Legacy Rustoleum Paint Job

(most of this is copied/pasted from my post in the LegacyGT Forums back in September last year)

This past week, I did the $50 Rustoleum Paint Job. I’m not going to cover everything in detail, since a lot of the guides already do an excellent job.

I went from this

To this

I mostly followed DrSimon’s guide from Instructables. Before this, the only other painting experience I’ve had has been refinishing some homebuilt arcade cabinets.

The total cost was under $100, but certainly over $50. I ended up using 3 quarts of Rustoleum High Gloss White Enamel, and did 4 coats. I used 4 cans of Rustoleum spray primer.

Prep Work
First of all, make sure you have plenty of room. I wouldn’t want to try doing this outside, and I ended up using most of 2 garage stalls during the process.

If you have any rust spots you need to repair, this is the time to do it. If there are any parts you can easily remove (bumpers, grilles, etc), take them off and paint them separately.

Make sure to wash the car good first. Paint won’t stick to any road grease or wax on the body, and it doesn’t come completely off just from sanding.

Other than repairing rust spots, you do not need to sand down to bare metal. I used 220 grit followed by 400 grit to get through the clear coat.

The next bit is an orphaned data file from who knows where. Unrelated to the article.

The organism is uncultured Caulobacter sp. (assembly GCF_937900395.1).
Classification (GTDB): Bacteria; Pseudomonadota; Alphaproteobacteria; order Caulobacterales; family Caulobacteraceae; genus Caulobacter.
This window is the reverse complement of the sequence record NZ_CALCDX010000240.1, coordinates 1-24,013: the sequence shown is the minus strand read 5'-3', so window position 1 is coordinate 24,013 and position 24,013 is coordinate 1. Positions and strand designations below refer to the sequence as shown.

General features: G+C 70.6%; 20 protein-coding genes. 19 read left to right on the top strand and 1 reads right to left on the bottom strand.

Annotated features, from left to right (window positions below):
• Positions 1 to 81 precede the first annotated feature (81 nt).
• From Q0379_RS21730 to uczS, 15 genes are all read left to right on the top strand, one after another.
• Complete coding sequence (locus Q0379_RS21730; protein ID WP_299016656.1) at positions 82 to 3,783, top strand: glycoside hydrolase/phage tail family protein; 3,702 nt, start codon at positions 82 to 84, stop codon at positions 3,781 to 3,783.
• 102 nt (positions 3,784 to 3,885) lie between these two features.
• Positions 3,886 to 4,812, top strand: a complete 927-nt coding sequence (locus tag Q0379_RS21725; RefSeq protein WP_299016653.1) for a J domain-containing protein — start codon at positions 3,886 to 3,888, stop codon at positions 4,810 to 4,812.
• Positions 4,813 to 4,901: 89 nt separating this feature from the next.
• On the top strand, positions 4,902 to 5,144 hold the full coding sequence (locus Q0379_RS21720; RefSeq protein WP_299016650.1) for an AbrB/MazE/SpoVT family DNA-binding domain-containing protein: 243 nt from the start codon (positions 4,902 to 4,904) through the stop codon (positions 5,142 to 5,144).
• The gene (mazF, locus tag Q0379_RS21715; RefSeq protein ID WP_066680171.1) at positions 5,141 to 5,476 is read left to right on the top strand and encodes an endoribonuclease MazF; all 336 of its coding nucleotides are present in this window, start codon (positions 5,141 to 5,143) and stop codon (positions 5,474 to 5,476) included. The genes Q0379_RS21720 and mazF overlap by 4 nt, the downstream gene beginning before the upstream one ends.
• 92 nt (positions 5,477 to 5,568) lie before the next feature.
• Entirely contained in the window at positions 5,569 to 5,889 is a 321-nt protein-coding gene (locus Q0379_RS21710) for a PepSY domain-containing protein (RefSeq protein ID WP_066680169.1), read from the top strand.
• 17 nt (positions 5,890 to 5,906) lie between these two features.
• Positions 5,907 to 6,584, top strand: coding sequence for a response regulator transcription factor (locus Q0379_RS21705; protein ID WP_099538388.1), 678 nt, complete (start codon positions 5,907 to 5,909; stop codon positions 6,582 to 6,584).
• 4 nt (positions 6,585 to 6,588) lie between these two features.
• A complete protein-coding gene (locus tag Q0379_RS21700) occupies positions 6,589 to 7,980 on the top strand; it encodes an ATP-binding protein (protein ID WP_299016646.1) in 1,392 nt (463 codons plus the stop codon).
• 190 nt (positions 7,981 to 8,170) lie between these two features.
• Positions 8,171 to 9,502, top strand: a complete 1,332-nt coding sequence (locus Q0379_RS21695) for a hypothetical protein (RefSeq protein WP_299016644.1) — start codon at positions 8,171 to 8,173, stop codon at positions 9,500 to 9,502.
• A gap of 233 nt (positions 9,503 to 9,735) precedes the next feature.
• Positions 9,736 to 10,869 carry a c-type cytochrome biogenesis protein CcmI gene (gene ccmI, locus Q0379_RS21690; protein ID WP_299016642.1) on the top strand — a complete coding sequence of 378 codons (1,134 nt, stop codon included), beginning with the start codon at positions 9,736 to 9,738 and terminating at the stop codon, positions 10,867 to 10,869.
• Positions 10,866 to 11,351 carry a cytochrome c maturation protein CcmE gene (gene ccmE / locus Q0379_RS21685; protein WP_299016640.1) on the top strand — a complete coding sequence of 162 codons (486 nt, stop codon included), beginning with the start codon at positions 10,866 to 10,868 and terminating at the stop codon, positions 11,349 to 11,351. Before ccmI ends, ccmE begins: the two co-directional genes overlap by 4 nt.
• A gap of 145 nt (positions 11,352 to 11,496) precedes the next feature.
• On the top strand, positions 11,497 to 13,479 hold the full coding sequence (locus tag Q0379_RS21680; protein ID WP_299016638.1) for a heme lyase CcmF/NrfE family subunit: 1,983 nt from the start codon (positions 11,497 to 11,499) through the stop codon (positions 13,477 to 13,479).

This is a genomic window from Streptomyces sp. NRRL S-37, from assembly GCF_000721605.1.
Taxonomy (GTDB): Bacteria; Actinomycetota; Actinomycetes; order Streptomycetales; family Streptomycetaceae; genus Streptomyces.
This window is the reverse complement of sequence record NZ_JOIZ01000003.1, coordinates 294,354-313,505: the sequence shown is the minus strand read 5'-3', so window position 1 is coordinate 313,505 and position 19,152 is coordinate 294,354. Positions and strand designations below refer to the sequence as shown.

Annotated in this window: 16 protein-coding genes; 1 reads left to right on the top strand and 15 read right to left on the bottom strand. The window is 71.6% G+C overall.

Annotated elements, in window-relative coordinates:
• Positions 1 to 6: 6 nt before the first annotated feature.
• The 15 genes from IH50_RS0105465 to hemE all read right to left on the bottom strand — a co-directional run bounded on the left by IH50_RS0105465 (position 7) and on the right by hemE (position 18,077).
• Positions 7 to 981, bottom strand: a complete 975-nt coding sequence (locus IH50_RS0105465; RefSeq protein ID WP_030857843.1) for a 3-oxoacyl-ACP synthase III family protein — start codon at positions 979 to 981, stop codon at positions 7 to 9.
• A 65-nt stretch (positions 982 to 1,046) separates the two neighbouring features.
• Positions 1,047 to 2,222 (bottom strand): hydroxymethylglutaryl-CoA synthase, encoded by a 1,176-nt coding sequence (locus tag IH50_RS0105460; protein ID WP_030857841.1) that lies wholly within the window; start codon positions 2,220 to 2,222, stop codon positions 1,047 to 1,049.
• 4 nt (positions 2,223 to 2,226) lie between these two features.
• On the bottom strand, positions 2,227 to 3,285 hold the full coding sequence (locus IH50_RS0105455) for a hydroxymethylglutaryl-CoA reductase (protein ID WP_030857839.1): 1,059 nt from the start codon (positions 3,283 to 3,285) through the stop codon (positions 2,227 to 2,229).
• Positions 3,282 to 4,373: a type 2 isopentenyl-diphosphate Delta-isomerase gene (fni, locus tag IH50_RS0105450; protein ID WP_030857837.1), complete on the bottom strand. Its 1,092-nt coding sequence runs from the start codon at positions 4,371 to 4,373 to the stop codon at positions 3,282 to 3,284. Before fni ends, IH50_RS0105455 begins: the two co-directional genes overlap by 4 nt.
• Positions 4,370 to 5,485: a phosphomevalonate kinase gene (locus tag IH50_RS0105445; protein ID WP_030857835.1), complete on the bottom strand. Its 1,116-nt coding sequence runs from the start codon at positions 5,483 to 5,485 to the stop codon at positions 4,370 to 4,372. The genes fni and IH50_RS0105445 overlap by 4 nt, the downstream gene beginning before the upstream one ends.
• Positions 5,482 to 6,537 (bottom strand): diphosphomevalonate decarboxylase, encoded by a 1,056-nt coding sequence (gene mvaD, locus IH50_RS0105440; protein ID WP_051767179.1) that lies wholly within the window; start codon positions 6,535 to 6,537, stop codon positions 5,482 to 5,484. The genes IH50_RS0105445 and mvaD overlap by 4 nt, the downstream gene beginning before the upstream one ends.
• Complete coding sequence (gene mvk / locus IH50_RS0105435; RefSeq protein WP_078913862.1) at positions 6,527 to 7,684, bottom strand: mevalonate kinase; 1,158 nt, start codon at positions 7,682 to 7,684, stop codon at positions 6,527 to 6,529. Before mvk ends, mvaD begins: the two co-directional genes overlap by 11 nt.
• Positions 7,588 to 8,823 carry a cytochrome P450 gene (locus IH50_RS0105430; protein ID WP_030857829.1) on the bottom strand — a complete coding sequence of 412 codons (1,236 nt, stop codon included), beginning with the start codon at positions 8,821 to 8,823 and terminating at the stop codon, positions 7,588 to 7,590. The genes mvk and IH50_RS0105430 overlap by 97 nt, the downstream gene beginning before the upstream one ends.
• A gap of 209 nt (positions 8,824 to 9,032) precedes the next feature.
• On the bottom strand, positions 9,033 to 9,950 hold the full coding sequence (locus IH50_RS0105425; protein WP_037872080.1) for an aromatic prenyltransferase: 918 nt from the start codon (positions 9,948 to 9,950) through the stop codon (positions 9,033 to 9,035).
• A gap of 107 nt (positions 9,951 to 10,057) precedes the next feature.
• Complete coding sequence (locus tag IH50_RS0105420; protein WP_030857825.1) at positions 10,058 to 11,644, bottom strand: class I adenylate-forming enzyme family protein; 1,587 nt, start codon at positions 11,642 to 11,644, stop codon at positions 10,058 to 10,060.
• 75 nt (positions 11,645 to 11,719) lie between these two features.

Proper masking will give you the crisp lines you want. I had a couple slipups that will take some time to clean up later. The best advice I can offer is to use smaller strips of masking tape when doing curves. Automotive masking tape (green) will stick better than house tape (blue), and at least around here, was a couple bucks cheaper.

Garbage bags work great for masking off the tires/wheels, and ziplock bags work well for the mirrors.

With everything masked off, you can start priming. I did 2 coats of primer, waiting about 10-15 minutes between coats.

Painting (& More Sanding)
I used a spray gun that came with my air compressor for the painting. You’ll have to experiment a bit with your sprayer to figure out how much you need to thin the paint. It seemed to work best when it took 4-5 seconds for the paint to start dripping from the mixing stick. If the paint is too thin, you’ll have a lot of runs, if it is too thick, it won’t dry fast or level out enough.

The first coat will look horrible. The 2nd coat will look like you did it with a can of spraypaint. I waited 6 hours between each coat. Here it is after 2 coats:

After 2 coats, I wet sanded with 800 grit. It was handy to have a spray bottle full of water when doing the wet sanding.

After the 3rd coat, it looked like this. You can still see some orange peel in the reflection, which I was mostly able to get rid of after some more wet sanding with 1000 grit:

I would do it again, and did learn a few good things from this. Paint did get under the paper in a few spots, and I had to scrape off some of the glass. Wetting the glass with soapy water and using a razorblade worked well for getting the paint off.

I let the paint dry for about 18 hours, and it seemed fine once I took it out of the garage. If it’s muggy or cooler out, you might need to wait longer.

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